Culture

Kanggye University of Education, Kanggye University of Technology, and the Kanggye University of Medicine are located in the city.

Places of tourist interest include Inphung Pavilion and Mount Ryonhwa.

Industry

From 1945, the manufacturing industry developed rapidly.

Kanggye has a mining industry producing copper, zinc ore, coal and graphite.

Kanggye hosts one of the main timber processing factories of Chagang province and North Korea.

Kanggye Timber Processing Factory

Fabrica Procesamiento Madera Kanggye (3).jpg

Kanggye Timber Processing Factory is a small state-run factory located in Kanggye City. At the start of operations, it produced only two kinds of furniture (dining tables and sterilized chopsticks) through manual labour. Over time it has developed into a comprehensive modernized furniture producer, producing woodwork with a hundred and dozens of modern facilities in production.

Amongst machinery in use are three- and four-faced automatic planes, all-purpose polishers, joining machines, and grooving saws.

Meanwhile, the factory has directed an effort into the programme of modernizing the drying job, which is an important part of the woodworking process. By making technical innovations (such as replacing a boiler-induced drying process drying ovens and using fuels other than coal) the factory increased production and lowered manpower.[ citation needed ]

No.26 General Plant

The No.26 factory is the largest underground military facility in Korea. The plant manufactures ammunition which has been exported to Libya, Syria, Iran, Iraq and Egypt. It employs more than 20,000 workers and can produce 126,000 mortar rounds and 1.76 million rounds of rifle ammunition per year. On November 30 1991, up to a thousand people were killed after a massive explosion at the plant. [6] Other sources put the number of fatalities at six times that amount or more based on the claims of survivors of the incident. [7]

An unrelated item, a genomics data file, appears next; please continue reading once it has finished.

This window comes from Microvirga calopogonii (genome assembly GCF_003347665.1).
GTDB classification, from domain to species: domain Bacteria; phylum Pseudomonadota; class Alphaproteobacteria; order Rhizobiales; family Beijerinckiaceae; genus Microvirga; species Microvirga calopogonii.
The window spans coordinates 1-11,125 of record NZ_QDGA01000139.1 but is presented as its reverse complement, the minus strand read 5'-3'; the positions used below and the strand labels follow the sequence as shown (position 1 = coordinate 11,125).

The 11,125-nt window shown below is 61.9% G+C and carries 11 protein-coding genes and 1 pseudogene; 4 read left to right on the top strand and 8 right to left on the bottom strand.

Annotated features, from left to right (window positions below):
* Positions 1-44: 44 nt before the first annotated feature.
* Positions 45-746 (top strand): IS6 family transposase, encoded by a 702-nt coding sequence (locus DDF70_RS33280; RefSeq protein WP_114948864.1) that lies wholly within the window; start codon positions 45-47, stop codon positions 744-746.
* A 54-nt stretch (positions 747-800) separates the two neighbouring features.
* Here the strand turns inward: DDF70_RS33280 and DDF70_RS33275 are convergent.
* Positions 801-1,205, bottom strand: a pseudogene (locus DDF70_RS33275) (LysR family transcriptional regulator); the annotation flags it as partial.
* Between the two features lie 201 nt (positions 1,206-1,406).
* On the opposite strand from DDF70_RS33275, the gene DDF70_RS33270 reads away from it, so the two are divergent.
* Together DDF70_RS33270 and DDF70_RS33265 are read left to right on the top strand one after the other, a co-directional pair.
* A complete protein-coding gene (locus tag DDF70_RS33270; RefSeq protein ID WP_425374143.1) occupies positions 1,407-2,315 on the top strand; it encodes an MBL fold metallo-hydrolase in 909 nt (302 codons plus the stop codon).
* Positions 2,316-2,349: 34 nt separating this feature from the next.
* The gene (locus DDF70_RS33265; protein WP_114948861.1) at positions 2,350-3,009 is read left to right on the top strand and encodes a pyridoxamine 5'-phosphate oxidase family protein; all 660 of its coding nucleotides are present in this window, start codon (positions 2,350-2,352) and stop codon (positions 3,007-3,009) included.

See also

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Paek Nam-nyong is a North Korean writer. He was born on 19 October 1949 in Hamhŭng. During the Korean War, his father was killed. At the age of 11, his mother died. After high school, he went to Kanggye, operated a lathe in a rural steel factory for a decade. Paek started to write stories in his free time, and got his works published. From 1971 to 1976, he majored in Korean Literature at Kim Il Sung University part time. After graduation, he became a professional writer in Chagang Province Writers Union. Invited by the Central Committee of the Writers Union, he moved to Pyongyang, joined the elite group of writers called April 15th Literary Production Unit.

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References

  1. Mossman, Billy (June 29, 2005). United States Army in the Korean War: Ebb and Flow November 1950-July 1951. University Press of the Pacific. p. 51.
  2. Sandler, Stanley (1999). The Korean War: No Victors, No Vanquished . The University Press of Kentucky. p.  108.
  3. "30 years report of Meteorological Observations in North Korea" (in Korean). Korea Meteorological Administration. pp. 232–281. Archived from the original on 21 December 2020. Retrieved 21 December 2020.
  4. "Kanggye". transphoto.org. Retrieved 2020-10-16.
  5. "강계방송". Encyclopedia of Korean Culture . Retrieved 2021-02-02.
  6. "The Kanggye explosion: a man-made disaster in North Korea - North Korea News". NK News. 12 January 2018.
  7. "Remembering the Kanggye Tractor Factory incident of 1991". DailyNK.com / Unification Media Group. 13 February 2020.

Further reading

Coordinates: 40°58′N126°36′E / 40.967°N 126.600°E / 40.967; 126.600